The Japanese economy has not recovered to the extent Prime Minister Shinzo Abe had hoped it would by now. This is prompted him to “indefinitely postpone” his next planned hike on the consumption tax, from the present 8% to 10%. It might not sound like much, but even an extra 20-30 yen on a regular train fare sure does mount up over the course of a year.
Prime Minister of Japan, Mr Shinzo Abe in action.
However, it’s not just the economy where Abe has had his problems. A number of his flagship policies have been rammed through the Japanese parliament, many commentators have argued without the sufficient time allowed for debate. It should also be mentioned that two of his most controversial policies, namely his “reinterpreting” of Japan’s pacifist constitution to allow overseas troop deployments for the first time since the Second World War and his “State Secrets Bill” have met fierce public rebuttal.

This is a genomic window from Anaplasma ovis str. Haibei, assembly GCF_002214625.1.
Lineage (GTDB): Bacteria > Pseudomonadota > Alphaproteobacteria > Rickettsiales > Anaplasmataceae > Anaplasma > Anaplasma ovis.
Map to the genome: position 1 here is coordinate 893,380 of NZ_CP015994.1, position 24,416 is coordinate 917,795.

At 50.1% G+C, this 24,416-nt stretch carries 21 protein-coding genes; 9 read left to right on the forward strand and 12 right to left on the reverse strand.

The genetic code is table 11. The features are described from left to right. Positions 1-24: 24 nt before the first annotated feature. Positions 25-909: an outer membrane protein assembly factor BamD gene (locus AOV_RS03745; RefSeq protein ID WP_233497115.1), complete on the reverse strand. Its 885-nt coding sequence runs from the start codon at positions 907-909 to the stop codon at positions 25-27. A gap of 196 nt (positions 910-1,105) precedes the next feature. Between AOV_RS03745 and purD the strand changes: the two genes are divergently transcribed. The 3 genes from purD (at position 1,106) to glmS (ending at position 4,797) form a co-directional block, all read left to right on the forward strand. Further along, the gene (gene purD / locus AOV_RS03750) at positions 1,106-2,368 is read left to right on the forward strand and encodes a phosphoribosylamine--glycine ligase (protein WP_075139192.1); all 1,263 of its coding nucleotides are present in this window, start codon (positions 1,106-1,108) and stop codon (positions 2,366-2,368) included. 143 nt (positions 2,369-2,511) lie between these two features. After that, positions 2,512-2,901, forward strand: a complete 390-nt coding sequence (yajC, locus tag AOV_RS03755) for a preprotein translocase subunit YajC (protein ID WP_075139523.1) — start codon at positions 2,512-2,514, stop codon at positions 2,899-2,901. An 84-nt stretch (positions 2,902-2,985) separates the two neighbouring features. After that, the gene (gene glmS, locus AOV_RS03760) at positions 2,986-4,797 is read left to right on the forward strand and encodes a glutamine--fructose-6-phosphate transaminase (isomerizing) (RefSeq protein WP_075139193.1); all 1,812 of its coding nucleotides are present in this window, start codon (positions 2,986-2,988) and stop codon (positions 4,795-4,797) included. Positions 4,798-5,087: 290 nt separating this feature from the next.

The constitutional reinterpretation in particular inspired a level of protest and political engagement, particularly among the youth of Japan at an unprecedented level.
Notorious for their previous detachment from the political process, with the voting age coming down to 18 for the first time at the next election, it will be interesting to see what impact this new generation of politically motivated youngsters will have on Japan’s future political direction and aspirations.
The state secrets bill, whilst not angering the public to the same extent as the constitutional reinterpretation, has also garnered massive criticism, particularly from the legal and journalistic professions.
Protest at Shibuya, Tokyo
Photo: Corbin Keech on Flickr
As a journalist myself, I have to say that I believe the truth should always be told, and that transparency both in government and in public life in general is an essential element that those who seek to lead any nation cannot ignore. The constitutionality of this law is yet to be decided, and in the wake of crumbling public support and falling approval ratings, it remains to be seen if the Abe administration will be inclined to reverse tack on the issue.